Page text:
It’s nuanced and affecting music, for example when pairing Albarn’s vulnerability with the implacable force of the Penrhyn Male Voice Choir in the downbeat, off-kilter tides of ‘Lady Boston’. It’s a beautiful meditation on migration, bookended by the menacing dancehall swagger of its companions, a suite of tracks which ooze The Clash at their most dub. Simonon always grasped how to work Jamaican influences into something he could call his own. Here he takes that sound out into England’s ports and coastal waterways, and in drummer Tony Allen he’s found his perfect foil. Allen was afrobeat legend Fela Kuti’s drummer in the 1960s and was criminally underused in the first GBQ record eleven years ago. This time he’s all over it, and his understated, polyrhythmic accompaniment is easily the album’s most important ingredient. It’s his presence that stops Merrie Land from veering into an over-wrought procession of cliché.
Which brings me finally to Damon Albarn. It’s all very well to explore the mythologies of Englishness, but the thing about myths is that engaging with them, even critically, imbues them with power. And he presents us with a pretty grim parade of all the empty baubles of post-colonial Englishness. They’re all here – silver jubilee mugs, fields of white crosses in Normandy, maypoles, booze and the eviscerated Fisher King awaiting rebirth on a hilltop at Merrie Land’s climax. If he set out to discover the kind of land we might become after Brexit, then his answer is extremely pessimistic – it will be apocalyptic, and yes, fascist. Much has already been made of his openly political lines in the title track, but throughout the album he’s on incendiary form: ‘Cubs make fires on the edge of the golf course, but there’s more / Of them than us now and they have come to settle scores / So there’s bound to be / Altercations / On the B-road / Where they don’t fly the union flag’ he mutters on ‘The Great Fire’ and the album forms a scathing and unambiguous prophecy of a land of violence and empty hedonism, a place of leaving that can only be left. Each song re-iterates the theme of leaving – love dies, people migrate, and those who stay take leave of their minds and England becomes a repetitive carnival of folk horror: ‘We cheer on the clowns / As they roll into town / But their faces look tired and saturnine / As they carry the terrible things they’ve seen / All lost in a painting of sky coloured oil / in this Merrie Land’. We’re too close, too caught up in history happening to tell if this is Brexit Bingo or Four Quartets, but as with T.S. Eliot’s opaque and allusive contribution to the war effort, whatever else you might think of it, there’s enough poetry here to keep you picking it over for years.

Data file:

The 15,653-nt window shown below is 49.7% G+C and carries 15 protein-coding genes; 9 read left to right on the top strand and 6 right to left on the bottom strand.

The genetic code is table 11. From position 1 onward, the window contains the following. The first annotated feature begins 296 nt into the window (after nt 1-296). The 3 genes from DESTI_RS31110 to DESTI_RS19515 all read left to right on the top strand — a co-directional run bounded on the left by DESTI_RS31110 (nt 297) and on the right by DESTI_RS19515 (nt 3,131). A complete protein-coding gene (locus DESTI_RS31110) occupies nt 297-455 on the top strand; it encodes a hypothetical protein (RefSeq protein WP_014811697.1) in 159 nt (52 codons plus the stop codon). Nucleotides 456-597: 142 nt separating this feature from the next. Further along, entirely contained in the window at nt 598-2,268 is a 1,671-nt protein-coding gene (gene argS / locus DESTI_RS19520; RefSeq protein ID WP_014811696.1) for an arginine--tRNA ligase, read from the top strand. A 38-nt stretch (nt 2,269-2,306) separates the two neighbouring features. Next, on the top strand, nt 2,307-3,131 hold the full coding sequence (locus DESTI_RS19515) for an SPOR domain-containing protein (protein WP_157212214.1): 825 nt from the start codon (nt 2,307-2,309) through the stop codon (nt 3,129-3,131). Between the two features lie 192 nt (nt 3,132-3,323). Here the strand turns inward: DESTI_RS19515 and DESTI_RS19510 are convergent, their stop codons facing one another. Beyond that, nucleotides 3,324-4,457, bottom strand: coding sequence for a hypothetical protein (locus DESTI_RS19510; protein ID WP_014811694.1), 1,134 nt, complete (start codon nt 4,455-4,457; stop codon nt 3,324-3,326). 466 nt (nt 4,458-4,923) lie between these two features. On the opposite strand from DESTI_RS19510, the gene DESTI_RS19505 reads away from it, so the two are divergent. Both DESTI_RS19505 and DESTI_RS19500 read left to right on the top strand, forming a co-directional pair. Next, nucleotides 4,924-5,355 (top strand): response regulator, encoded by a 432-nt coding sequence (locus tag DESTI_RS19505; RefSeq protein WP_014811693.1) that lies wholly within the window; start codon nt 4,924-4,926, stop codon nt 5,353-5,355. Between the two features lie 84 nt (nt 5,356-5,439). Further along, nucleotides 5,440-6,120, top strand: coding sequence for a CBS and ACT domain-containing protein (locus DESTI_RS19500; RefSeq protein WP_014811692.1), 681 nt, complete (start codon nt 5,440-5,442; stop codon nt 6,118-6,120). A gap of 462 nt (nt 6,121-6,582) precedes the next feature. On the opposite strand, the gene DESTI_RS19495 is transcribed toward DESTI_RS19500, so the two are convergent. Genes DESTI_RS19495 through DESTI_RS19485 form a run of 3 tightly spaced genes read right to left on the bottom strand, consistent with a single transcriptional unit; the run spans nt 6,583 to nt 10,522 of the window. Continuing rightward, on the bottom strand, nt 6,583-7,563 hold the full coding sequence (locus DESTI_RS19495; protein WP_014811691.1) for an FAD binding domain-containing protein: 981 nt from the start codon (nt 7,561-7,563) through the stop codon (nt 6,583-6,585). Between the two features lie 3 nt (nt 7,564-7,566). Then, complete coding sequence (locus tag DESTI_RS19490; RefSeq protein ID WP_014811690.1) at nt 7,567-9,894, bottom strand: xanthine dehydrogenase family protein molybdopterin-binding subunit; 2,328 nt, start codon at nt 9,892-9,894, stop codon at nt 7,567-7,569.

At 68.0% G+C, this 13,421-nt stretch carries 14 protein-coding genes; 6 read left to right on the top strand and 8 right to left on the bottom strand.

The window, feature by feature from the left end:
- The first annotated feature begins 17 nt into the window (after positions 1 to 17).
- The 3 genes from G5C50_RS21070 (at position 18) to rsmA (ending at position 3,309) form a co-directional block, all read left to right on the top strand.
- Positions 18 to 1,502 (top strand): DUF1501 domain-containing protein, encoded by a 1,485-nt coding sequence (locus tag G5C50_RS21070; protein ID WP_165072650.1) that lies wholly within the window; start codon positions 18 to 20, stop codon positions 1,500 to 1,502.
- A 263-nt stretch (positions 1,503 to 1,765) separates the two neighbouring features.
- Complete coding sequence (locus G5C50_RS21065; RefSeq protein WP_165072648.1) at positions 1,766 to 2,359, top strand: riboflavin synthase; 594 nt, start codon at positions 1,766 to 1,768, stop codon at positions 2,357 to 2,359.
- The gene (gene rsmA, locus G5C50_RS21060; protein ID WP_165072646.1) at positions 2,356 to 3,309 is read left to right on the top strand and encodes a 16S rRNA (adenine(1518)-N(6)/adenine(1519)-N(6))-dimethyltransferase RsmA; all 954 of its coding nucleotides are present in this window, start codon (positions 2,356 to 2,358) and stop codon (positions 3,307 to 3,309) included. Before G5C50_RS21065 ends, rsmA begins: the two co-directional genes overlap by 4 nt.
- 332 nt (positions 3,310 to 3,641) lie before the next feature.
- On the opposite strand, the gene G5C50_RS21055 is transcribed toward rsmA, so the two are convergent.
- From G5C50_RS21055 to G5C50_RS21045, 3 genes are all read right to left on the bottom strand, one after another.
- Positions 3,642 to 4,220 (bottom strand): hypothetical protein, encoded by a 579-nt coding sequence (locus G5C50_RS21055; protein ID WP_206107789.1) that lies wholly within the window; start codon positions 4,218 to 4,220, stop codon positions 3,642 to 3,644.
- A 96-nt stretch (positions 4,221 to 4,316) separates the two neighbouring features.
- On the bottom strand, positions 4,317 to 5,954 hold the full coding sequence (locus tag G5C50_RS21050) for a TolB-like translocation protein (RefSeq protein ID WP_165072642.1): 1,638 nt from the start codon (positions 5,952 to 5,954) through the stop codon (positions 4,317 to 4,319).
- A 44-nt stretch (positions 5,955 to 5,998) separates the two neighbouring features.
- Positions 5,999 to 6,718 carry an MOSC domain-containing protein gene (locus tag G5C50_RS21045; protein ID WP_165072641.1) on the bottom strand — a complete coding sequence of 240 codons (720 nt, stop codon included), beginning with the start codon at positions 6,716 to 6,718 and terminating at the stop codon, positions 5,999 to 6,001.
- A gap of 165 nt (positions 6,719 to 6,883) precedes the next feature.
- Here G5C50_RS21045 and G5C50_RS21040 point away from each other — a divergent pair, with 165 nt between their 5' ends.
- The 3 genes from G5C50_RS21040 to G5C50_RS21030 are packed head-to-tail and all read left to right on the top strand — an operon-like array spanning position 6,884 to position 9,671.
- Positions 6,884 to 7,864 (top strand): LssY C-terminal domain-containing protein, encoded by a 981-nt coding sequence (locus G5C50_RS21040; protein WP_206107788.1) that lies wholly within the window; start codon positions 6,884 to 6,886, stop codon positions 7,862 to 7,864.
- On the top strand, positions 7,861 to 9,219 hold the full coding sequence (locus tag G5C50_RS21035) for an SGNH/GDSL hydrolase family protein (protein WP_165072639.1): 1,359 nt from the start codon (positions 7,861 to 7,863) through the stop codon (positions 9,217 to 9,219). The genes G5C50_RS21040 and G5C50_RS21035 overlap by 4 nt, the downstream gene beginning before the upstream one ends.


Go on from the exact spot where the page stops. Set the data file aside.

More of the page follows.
I wonder though if any of this is actually helpful, if the unremitting focus on Englishness, as with the nineties Britpop that continues to define Albarn, is actually part of the problem. It keeps me from unreservedly hailing Merrie Land as the answer. If you’re looking for records that posit a vision of who we are and where we’re going on this tiny, damp speck of universe I’d draw your attention to Low’s Double Negative or Haiku Salut’s There is No Elsewhere or anything by Sleaford Mods. Even Suede’s recent career-high The Blue Hour seems closer to the bone since Brett Anderson gets it in a way that his old rival perhaps doesn’t. England starts with the sacrificial Arthurian cult and from there proceeds into the cold hills for child murder, desolation and fly-tipping. Merrie Land plays out with ‘The Poison Tree’ and the line “A last crusade / To save me from myself”, but oh by jingo, a crusade is the last thing that’s going to help this mess. Caught up in its ebb and flow, however, all these reservations seem unimportant. The music and words of Merrie Land hit so many targets, and with such precision, by turns grotesque and horribly emotionally exposed, that it’s never less than utterly compelling.